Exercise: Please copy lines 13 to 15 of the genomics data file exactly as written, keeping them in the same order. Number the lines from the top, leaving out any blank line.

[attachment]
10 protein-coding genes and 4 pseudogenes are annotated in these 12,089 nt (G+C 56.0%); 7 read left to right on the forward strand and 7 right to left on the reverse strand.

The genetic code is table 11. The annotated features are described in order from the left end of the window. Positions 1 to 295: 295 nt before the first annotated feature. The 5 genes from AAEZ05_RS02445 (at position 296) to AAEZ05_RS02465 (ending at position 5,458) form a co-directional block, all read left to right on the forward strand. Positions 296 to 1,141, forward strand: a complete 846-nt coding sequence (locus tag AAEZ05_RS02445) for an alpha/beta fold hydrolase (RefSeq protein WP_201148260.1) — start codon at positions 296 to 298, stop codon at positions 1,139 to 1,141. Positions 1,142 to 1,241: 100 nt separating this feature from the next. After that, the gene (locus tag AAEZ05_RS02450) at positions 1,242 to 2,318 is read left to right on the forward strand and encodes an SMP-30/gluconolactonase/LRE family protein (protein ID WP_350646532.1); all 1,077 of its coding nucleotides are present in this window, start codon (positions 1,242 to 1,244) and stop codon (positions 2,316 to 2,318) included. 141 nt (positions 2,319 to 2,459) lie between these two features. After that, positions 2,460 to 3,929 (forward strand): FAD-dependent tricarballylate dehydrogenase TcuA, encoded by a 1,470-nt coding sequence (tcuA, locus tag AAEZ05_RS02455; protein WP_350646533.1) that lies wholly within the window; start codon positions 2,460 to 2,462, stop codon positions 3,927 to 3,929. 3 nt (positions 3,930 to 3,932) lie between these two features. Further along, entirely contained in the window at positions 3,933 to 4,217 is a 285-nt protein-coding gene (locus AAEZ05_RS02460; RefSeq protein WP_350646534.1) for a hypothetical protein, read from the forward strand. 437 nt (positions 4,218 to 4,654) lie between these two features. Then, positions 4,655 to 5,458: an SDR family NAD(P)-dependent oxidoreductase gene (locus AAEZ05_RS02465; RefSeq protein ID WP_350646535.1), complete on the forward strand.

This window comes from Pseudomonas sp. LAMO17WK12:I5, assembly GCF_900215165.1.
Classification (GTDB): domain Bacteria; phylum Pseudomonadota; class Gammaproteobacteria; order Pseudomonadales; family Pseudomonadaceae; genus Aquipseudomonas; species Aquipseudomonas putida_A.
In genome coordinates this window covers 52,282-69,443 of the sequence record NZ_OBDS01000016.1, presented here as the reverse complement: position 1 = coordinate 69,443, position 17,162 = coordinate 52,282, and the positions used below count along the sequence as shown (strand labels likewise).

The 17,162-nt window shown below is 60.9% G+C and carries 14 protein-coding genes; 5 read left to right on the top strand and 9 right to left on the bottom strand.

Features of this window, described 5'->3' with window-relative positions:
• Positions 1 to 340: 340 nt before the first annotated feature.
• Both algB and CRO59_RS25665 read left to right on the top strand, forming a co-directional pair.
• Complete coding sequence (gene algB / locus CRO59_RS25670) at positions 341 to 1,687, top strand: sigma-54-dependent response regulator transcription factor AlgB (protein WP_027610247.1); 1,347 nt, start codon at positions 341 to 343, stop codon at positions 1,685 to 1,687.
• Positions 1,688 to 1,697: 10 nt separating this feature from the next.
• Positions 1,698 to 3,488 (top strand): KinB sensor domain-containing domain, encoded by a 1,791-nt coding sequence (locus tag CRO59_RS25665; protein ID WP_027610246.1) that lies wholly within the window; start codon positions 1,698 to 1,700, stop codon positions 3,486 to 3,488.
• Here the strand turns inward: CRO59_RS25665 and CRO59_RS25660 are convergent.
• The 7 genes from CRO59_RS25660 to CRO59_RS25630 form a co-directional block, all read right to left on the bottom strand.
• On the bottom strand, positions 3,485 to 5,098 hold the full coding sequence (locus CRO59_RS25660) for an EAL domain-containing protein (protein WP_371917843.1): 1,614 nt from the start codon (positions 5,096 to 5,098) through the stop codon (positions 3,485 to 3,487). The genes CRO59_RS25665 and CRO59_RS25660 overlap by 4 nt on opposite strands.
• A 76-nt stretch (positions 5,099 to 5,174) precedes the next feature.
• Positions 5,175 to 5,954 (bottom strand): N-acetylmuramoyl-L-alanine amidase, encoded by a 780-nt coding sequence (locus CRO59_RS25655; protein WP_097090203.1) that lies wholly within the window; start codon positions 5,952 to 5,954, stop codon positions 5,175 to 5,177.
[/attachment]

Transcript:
• Here the strand turns inward: CRO59_RS25665 and CRO59_RS25660 are convergent.
• The 7 genes from CRO59_RS25660 to CRO59_RS25630 form a co-directional block, all read right to left on the bottom strand.
• On the bottom strand, positions 3,485 to 5,098 hold the full coding sequence (locus CRO59_RS25660) for an EAL domain-containing protein (protein WP_371917843.1): 1,614 nt from the start codon (positions 5,096 to 5,098) through the stop codon (positions 3,485 to 3,487). The genes CRO59_RS25665 and CRO59_RS25660 overlap by 4 nt on opposite strands.